To offer an example, the issue of Blind Chinese dissident Chen Guangcheng taking refuge in the American embassy in Beijing, the ultimate agreement of Chinese authorities to his decision to leave the country as an ordinary citizen, his phone call to some members of the US Congress as well as the broadcasting of his words to the Congress, which had been orchestrated by Republican representatives, is one of the small but considerable developments in the dynamic context of foreign policy. Republicans have thus been trying to make maximum use of a simple incident and present Obama’s foreign policy towards China as one which is indifferent to human rights violations. It appears, however, that the Obama administration’s management of the controversy and extensive cooperation between the United States and China have so far prevented the incident from developing into a sweeping issue suitable for deep exploitation. Yet, from now until the election day, tens of such developments may take place and be utilized by both sides, and notably such dynamism in foreign policy has flung the fate of the US presidential candidates into a state of ambiguity and uncertainty in the international arena.

One should note that whatever the evaluation of Obama’s foreign policy is, it will finally be considered within the context of US domestic politics and economic situation. Moreover, one should never forget that apart from the aforementioned electoral slogans and statements, the major foreign policies of both Republicans and Democrats are too similar to each other and in fact can been seen a certain continuity in US policies on the international stage regardless of the political tendency of the ruling party. For instance, one needs to remember that during the Obama years military issues never lost their significance in the US foreign policy making as Washington made much use of military means during his presidency.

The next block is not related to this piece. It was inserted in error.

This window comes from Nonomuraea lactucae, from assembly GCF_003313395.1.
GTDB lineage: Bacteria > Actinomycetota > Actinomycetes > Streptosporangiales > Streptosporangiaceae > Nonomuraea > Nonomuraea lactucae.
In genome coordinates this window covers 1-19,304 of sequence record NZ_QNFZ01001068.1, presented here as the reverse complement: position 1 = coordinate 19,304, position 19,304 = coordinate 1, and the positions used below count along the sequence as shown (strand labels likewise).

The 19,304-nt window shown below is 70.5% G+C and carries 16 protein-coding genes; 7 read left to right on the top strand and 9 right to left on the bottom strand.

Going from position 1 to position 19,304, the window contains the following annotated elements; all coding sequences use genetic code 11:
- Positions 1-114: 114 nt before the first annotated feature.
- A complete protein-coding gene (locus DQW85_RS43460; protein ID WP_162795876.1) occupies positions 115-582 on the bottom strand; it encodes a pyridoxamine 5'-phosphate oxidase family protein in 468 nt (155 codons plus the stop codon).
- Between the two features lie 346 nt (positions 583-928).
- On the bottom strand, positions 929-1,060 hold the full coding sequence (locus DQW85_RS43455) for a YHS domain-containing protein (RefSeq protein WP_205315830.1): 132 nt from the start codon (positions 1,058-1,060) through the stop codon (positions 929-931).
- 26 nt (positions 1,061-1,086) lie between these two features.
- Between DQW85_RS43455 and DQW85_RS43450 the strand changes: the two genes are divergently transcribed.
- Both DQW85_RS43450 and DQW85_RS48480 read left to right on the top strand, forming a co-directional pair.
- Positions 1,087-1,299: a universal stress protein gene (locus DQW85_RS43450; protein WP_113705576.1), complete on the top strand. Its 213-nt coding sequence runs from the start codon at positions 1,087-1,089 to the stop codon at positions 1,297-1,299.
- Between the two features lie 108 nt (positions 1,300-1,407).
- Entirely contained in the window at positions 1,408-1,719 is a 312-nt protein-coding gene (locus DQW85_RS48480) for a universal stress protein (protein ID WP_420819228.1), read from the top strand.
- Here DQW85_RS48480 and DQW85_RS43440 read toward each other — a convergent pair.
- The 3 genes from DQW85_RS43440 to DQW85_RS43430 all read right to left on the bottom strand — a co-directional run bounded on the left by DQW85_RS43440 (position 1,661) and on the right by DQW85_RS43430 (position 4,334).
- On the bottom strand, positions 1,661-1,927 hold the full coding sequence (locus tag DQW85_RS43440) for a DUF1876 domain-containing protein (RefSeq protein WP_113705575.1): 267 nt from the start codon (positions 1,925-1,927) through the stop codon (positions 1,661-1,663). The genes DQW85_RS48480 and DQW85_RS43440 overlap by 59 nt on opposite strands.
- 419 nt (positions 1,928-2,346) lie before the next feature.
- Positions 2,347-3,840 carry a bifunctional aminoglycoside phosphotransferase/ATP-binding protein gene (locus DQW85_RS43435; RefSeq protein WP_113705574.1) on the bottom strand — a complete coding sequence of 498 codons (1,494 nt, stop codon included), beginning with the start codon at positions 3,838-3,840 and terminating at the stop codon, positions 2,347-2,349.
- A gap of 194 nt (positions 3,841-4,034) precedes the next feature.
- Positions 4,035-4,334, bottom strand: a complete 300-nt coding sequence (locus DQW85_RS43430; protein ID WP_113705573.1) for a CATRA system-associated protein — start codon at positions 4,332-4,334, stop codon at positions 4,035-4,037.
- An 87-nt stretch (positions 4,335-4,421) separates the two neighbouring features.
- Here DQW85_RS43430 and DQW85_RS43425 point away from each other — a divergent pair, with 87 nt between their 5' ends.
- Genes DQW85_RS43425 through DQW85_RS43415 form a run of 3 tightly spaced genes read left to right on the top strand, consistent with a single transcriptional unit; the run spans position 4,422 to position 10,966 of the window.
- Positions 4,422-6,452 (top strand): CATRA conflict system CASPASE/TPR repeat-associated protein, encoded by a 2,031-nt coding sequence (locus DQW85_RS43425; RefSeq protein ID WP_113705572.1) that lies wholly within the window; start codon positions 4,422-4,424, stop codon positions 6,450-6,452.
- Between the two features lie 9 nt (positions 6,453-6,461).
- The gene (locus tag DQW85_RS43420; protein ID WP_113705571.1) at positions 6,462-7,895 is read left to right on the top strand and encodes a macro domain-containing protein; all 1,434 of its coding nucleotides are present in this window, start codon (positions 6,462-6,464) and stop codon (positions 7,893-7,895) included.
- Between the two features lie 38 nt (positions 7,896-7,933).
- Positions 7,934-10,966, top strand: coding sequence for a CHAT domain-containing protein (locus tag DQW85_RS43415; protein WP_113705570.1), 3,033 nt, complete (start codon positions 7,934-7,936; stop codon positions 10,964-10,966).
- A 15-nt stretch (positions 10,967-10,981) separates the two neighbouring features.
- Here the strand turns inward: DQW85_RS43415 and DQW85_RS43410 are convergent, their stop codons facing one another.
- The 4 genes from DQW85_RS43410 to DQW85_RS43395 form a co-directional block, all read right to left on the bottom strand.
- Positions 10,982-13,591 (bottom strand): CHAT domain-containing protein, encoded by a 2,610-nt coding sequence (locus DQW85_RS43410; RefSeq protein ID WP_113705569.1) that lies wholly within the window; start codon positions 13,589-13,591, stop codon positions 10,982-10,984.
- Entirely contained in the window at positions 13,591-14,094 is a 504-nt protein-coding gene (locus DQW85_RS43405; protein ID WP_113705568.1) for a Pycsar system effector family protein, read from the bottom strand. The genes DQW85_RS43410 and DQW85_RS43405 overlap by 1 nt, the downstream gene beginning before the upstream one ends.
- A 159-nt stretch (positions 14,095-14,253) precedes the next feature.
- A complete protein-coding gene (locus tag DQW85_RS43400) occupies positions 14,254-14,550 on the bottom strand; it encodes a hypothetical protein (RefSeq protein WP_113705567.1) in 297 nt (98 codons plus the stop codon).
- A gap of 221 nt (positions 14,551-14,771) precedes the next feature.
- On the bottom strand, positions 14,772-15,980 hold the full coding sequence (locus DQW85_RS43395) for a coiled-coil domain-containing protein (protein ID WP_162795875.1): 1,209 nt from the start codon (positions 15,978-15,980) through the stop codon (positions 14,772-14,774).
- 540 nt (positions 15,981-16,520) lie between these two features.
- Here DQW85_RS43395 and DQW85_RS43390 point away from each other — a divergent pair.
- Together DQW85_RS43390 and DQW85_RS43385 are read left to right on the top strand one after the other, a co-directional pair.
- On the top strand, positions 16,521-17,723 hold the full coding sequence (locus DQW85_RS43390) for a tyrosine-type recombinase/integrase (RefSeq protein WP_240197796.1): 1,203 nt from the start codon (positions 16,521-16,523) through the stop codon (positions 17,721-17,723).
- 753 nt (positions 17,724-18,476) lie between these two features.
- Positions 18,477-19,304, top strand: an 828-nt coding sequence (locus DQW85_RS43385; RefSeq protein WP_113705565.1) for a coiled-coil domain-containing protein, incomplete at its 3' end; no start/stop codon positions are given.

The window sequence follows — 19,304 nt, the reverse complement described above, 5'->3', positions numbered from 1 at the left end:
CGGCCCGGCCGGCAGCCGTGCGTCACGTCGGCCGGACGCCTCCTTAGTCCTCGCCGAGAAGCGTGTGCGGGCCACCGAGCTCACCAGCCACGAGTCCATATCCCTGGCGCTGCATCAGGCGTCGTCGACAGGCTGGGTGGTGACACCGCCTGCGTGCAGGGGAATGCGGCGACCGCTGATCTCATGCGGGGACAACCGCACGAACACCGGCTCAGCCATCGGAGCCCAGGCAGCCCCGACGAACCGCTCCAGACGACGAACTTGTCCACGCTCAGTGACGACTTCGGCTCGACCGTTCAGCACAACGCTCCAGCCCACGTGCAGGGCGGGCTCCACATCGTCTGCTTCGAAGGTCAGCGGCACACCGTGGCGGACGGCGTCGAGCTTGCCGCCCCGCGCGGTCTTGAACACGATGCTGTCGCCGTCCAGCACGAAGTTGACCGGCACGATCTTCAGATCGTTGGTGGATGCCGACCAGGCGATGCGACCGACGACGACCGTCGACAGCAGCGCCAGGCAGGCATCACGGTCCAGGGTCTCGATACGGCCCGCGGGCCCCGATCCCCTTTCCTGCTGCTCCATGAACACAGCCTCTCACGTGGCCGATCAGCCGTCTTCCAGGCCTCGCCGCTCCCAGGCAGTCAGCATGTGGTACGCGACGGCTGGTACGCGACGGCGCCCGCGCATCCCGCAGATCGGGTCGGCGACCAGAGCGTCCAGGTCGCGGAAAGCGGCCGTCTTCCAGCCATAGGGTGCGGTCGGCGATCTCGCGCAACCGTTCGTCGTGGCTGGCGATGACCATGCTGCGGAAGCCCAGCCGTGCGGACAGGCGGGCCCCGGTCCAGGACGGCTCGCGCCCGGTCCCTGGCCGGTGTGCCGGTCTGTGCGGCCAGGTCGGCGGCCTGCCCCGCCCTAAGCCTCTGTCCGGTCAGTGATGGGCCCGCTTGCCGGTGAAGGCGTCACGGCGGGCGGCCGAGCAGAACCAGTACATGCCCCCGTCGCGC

Never in the contemporary American history has military technology, particularly unmanned aerial vehicles or drones, been used on such a large scale as it was by the Obama administration to target and eliminate anti-US elements. This represents, in one way or another, a continuity of former US president George W. Bush’s military policies, which will most probably be pursued by any other future president in the United States. On the whole, the American foreign policy has been intertwined with militarism and the two are not separable from each other. What matters in the current circumstances, however, is how to take advantage of the issue of war and people’s weariness of war and to present the other side as warmongering and thus expose the rival candidate’s weaknesses. In the final analysis, it seems that compared to Barak Obama, not only does Romney lack a remarkable and presentable record in the area of foreign policy making, but he has also failed to guard himself safely against the stigma of hawkishness attributed to him by Democrats.

Key Words: Warmongering, US Presidential Election, Foreign Policy Dynamics, Barack Obama, Mitt Romney, Sajjadpour

Source: Iranian Diplomacy (IRD)
Translated By: Iran Review

More By Seyed Mohammad Kazem Sajjadpour:

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*Iran and US Election Campaigns: Anatomy of the Ongoing Propaganda Hype:

*Military Attack on Iran: Anatomy of Israel’s Intentions:’s_Intentions_2.htm